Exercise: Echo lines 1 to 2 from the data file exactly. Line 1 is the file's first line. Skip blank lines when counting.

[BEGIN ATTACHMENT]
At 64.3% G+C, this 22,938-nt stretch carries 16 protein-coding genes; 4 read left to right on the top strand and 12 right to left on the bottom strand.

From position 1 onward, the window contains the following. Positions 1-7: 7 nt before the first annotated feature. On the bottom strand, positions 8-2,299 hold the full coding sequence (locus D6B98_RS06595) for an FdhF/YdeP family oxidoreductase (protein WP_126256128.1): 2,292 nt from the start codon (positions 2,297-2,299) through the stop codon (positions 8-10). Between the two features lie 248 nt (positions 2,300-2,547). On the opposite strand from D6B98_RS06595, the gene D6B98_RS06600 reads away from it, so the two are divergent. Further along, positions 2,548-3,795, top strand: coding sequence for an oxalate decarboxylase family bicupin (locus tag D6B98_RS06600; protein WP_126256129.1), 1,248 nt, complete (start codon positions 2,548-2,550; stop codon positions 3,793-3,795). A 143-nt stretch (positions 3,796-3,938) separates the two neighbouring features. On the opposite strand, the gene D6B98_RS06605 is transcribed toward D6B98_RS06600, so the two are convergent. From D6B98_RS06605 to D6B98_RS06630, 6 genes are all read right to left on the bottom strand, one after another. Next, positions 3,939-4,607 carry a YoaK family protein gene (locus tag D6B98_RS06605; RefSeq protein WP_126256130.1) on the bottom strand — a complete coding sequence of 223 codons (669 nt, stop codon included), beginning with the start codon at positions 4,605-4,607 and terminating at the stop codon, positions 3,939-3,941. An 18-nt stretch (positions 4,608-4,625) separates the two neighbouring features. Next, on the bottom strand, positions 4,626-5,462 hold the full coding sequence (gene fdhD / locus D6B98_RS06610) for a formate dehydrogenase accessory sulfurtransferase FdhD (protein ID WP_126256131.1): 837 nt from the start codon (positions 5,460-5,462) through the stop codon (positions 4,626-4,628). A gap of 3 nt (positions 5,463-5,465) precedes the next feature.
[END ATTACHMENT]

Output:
At 64.3% G+C, this 22,938-nt stretch carries 16 protein-coding genes; 4 read left to right on the top strand and 12 right to left on the bottom strand.

From position 1 onward, the window contains the following. Positions 1-7: 7 nt before the first annotated feature. On the bottom strand, positions 8-2,299 hold the full coding sequence (locus D6B98_RS06595) for an FdhF/YdeP family oxidoreductase (protein WP_126256128.1): 2,292 nt from the start codon (positions 2,297-2,299) through the stop codon (positions 8-10). Between the two features lie 248 nt (positions 2,300-2,547). On the opposite strand from D6B98_RS06595, the gene D6B98_RS06600 reads away from it, so the two are divergent. Further along, positions 2,548-3,795, top strand: coding sequence for an oxalate decarboxylase family bicupin (locus tag D6B98_RS06600; protein WP_126256129.1), 1,248 nt, complete (start codon positions 2,548-2,550; stop codon positions 3,793-3,795). A 143-nt stretch (positions 3,796-3,938) separates the two neighbouring features. On the opposite strand, the gene D6B98_RS06605 is transcribed toward D6B98_RS06600, so the two are convergent. From D6B98_RS06605 to D6B98_RS06630, 6 genes are all read right to left on the bottom strand, one after another. Next, positions 3,939-4,607 carry a YoaK family protein gene (locus tag D6B98_RS06605; RefSeq protein WP_126256130.1) on the bottom strand — a complete coding sequence of 223 codons (669 nt, stop codon included), beginning with the start codon at positions 4,605-4,607 and terminating at the stop codon, positions 3,939-3,941. An 18-nt stretch (positions 4,608-4,625) separates the two neighbouring features. Next, on the bottom strand, positions 4,626-5,462 hold the full coding sequence (gene fdhD / locus D6B98_RS06610) for a formate dehydrogenase accessory sulfurtransferase FdhD (protein ID WP_126256131.1): 837 nt from the start codon (positions 5,460-5,462) through the stop codon (positions 4,626-4,628). A gap of 3 nt (positions 5,463-5,465) precedes the next feature.